The New Hampshire House passed right-to-work legislation today by a 198-139 vote.
Republicans, led by Speaker William O'Brien, said the bill would make the state more attractive to businesses.
Democrats called the bill unnecessary. House Minority Leader Terie Norelli, D-Portsmouth, noted the vote would not withstand a sure veto by Gov. John Lynch, a Democrat in his last year of office.
"Waste of time to revisit issues that already failed – but why work on real issues?" Norelli Tweeted after the vote.
Mark MacKenzie, president of the New Hampshire AFL-CIO, said the vote sends a message to the Senate and to the governor that there are enough votes to sustain a veto.
"The polling that we've done–people are tired of this issue, they think we should put it behind us and they think we should move on to things that are really important, which are job creation and building the New Hampshire economy and this is not the way you build the New Hampshire economy."
House Majority Leader D.J. Bettencourt, R-Salem, said the bill is about creating jobs.
"This Legislature has been tasked with creating jobs," he tells Patch in the attached video, "so we're looking at every possible piece of legislation that's going to help us create jobs."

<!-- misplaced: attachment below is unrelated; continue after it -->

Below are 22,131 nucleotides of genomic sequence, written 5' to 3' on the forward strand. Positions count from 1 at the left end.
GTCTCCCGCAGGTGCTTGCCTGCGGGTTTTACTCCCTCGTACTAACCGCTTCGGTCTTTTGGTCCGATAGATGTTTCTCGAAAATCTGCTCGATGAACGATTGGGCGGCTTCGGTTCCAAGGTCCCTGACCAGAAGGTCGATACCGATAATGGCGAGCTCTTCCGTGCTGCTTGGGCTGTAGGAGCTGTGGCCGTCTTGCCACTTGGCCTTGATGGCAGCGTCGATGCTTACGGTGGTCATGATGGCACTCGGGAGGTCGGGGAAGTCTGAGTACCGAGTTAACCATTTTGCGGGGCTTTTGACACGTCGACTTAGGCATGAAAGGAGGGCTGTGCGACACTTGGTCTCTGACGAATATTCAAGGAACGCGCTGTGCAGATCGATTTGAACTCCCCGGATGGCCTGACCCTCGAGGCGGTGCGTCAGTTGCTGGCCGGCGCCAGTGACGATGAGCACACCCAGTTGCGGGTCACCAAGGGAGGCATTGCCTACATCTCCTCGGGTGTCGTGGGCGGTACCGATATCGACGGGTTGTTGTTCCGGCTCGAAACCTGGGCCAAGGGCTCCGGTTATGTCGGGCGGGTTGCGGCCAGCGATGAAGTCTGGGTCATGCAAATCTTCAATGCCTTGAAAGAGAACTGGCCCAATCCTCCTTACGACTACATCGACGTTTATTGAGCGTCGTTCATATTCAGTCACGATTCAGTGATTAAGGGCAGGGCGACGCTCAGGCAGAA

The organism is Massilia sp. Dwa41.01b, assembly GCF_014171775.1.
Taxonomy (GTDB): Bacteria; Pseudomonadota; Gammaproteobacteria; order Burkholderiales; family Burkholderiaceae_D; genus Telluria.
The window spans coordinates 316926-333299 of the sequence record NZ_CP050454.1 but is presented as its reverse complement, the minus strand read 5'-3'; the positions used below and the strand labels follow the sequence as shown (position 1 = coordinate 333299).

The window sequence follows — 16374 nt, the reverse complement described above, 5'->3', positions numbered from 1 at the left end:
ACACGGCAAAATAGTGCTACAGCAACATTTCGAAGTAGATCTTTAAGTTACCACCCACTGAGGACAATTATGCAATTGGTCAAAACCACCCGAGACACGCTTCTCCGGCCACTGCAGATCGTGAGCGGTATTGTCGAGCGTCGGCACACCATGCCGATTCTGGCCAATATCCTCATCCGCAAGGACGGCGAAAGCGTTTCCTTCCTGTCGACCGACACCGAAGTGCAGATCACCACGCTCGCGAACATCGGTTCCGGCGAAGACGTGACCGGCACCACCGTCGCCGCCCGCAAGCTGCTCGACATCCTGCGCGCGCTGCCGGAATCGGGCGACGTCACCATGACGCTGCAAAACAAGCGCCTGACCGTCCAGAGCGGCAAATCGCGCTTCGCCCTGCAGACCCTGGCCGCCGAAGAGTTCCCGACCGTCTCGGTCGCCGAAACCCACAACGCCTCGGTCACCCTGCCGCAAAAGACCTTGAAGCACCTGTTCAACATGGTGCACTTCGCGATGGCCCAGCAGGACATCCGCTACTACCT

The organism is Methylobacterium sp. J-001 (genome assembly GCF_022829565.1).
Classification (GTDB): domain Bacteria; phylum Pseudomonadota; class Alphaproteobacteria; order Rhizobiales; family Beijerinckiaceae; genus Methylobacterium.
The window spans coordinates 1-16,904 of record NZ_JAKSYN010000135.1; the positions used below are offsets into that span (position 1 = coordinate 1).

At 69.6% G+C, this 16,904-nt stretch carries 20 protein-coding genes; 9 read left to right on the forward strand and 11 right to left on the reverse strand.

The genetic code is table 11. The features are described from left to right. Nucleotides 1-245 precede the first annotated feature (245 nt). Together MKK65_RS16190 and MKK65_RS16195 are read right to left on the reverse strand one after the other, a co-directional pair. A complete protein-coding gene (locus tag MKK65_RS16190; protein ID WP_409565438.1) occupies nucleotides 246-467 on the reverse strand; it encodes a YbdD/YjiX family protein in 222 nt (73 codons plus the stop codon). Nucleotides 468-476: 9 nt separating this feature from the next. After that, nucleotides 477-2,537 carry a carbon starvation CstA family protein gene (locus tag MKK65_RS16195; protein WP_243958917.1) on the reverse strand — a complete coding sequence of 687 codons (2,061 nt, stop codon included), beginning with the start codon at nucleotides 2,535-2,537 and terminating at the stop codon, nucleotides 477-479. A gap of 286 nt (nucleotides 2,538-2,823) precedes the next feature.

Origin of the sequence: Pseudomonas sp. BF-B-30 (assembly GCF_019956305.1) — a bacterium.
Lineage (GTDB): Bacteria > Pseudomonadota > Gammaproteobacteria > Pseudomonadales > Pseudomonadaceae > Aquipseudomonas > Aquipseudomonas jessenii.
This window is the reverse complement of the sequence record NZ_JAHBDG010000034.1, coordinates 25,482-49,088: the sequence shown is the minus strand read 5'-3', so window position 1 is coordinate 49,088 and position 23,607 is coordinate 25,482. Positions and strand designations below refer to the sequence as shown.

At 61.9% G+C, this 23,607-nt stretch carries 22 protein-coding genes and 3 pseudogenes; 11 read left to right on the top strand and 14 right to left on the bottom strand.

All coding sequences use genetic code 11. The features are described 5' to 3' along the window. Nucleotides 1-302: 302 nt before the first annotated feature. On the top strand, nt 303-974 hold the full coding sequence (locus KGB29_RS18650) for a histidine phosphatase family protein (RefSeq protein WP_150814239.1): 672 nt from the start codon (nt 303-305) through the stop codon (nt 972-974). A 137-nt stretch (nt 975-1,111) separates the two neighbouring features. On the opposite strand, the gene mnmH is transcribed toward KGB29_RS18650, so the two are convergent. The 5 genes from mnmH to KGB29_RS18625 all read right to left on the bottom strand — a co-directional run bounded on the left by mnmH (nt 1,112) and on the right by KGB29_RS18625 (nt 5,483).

Speaker O'Brien released the following statement after the vote:
"Last year, we had a thorough discussion about making New Hampshire a Right to Work state. Unfortunately the Governor chose to go against the will of the 63 percent majority of House members who passed this bill and the nearly 80 percent of Granite Staters who oppose forced unionism. The opponents said that passing Right to Work would not result in companies moving to New Hampshire. The experience of Indiana, which just became the nation’s 23rd Right to Work state, proved that opponents place their union prerogatives in opposition to jobs for neighbors.
“Recently, Indiana passed Right to Work. The ink on the new law had not even dried when we learned that Caterpillar, one of the nation’s largest manufacturing firms, would immediate relocate a plant from Canada to Indiana, specifically because it was a Right to Work state. This means over 450 new, high-paying jobs for Indiana’s workers, as well as hundreds of additional spin off jobs from the presence of the plant.
“There is no reason why New Hampshire shouldn’t have the opportunity to attract companies such as Caterpillar, Boeing and Audi, businesses that locate to Right to Work states. Watching opportunities for good, new jobs and economic growth pass us by is against our state’s traditions and weakens the New Hampshire Advantage. We need to get the Granite State back in the game of being competitive and helping our citizens."
Critics of the bill noted the strength of New Hampshire's economy, compared to neighboring states' unemployment rates.
Rep. Kenneth Gidge, D-Nashua, after the vote, said, "Can it get any dumber than this? Isn't New Hampshire doing well? We're the envy of the country."